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Intro to Computer Programming Gets a Makeover

San Diego, CA, December 08, 2008 -- UC San Diego undergrads taking an intro-to-computer-programming course put on a campus art show recently. The art? Glossy collages that pairs of students created as a week-four homework assignment for Beth Simon’s CSE8A class, the first programming course computer science majors take at the Jacobs School of Engineering. The students learn to program in Java by writing code to manipulate digital images and create art.

“Our students grew up manipulating digital images. We are now introducing these students to computer programming through the lens of digital media, something that is very much relevant to nearly every student on campus,” said Beth Simon, the UC San Diego computer scientist who helped bring this new twist on computer science education to UC San Diego.

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collage 1
An example of the collages students created by manipulating images with Java code, after just four weeks of class.
The students showed off the collages they made by assembling and manipulating at least three different images. They wrote Java code to rotate, blend and mirror images, apply filters, and even create new filters.

“Instead of using Photoshop to manipulate images, students write computer programs that do the specific image manipulations of their choosing,” said Simon.

“By adjusting our approach to introductory computer science courses, we are striving to connect with as broad a group of students as possible. We want to help a wide variety of students to understand—and more importantly experience—all the wonderful career opportunities that are and will continue to be available to computing professionals,” Simon explained.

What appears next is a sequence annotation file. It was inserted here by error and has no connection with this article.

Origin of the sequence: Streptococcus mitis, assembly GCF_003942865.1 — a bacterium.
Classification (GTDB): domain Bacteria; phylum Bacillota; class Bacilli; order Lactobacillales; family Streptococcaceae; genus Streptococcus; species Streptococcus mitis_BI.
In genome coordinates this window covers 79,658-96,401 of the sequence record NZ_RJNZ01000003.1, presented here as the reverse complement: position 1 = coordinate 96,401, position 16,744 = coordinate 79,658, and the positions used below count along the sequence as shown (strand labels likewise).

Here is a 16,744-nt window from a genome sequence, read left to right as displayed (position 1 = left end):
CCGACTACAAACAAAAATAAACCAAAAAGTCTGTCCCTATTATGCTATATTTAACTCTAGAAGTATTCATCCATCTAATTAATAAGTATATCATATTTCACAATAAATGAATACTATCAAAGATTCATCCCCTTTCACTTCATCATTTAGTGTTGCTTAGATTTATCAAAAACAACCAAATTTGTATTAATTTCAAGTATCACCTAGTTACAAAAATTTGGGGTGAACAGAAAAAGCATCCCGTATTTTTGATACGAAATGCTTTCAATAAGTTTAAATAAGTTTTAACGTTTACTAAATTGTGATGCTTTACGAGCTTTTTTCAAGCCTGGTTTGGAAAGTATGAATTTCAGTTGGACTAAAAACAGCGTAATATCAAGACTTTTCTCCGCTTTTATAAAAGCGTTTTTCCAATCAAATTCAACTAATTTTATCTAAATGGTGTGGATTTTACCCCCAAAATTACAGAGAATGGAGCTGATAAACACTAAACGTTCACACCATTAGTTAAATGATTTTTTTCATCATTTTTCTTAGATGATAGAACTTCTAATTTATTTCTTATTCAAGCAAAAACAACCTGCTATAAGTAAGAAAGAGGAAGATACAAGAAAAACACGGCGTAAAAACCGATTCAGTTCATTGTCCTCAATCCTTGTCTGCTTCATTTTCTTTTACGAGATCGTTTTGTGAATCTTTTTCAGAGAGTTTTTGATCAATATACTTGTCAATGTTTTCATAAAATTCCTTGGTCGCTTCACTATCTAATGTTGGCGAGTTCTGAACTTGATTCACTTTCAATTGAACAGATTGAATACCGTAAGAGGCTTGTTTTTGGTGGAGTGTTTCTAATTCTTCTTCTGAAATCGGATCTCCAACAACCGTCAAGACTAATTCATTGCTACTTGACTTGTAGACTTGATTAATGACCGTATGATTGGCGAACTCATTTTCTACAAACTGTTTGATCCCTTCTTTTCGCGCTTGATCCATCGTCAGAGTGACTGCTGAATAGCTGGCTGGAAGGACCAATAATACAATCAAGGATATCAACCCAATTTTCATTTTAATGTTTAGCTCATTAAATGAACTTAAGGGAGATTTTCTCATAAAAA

According to the Bureau of Labor Statistics’ occupational employment projections for 2016, over 800,000 of 1.4 million new professional jobs (57%) will be in computing.

Beth Simon
Beth Simon is one of the UC San Diego computer scientists who is bringing a new twist on computer science education to UC San Diego.
“The need for highly trained computer scientists is expected to continue growing, despite the current economic situation. Software and computing are critical to so many aspects of society, and this is not going to change,” said Simon. “It is important that the diversity in our society is reflected in the field of computer science.”

“Programming and computational thinking are skills that are meaningful to all of today’s students, including those who have never programmed before. By presenting programming in this context, we are able to engage a much larger set of students,” said Keith Marzullo, chair and professor, Department of Computer Science and Engineering at UC San Diego’s Jacobs School of Engineering.

Debugging Your Art Project

Early indications suggest the UC San Diego students are enjoying the fresh approach to computer programming.

“I love creating stuff from scratch,” said Kacey Mack, one of the undergrads taking CSE8A this fall and who presented her computer programmed art. “Any kind of art making I can do. Programming is just another medium for making art.”

Max Bunker Frank Drogo and others
HP’s Frank Drogo (left), Director of Research & Development Printing and Technology Platforms (and a UC San Diego alumnus) talks to Max Bunker about his code-driven collage.
Max Bunker, another student in the class, is also enjoying the class despite the hard work and many hours dedicated to writing code to perform tricks on images.

“It’s an awesome class. You learn quite a bit,” said Bunker.

To create the images that looked like photographic negatives in his black and white checkerboard collage, Bunker used “for loops” in Java to go through each pixel in a particular part of his collage and calculate the inverse of the pixel.

“It’s about creating art and at the same time mastering the concepts that are going to serve the students throughout their careers as computer science professionals,” said Simon.

Each of the collages was printed on glossy paper and accompanied by the Java code pairs of students wrote to create the projects. Simon thanked the Hewlett-Packard Company (HP) for printing out each of the collages and making the gallery event possible. Simon extended a special thanks to HP’s Frank Drogo, Director of Research & Development Printing and Technology Platforms (and a UC San Diego alumnus) for helping make the printing possible.



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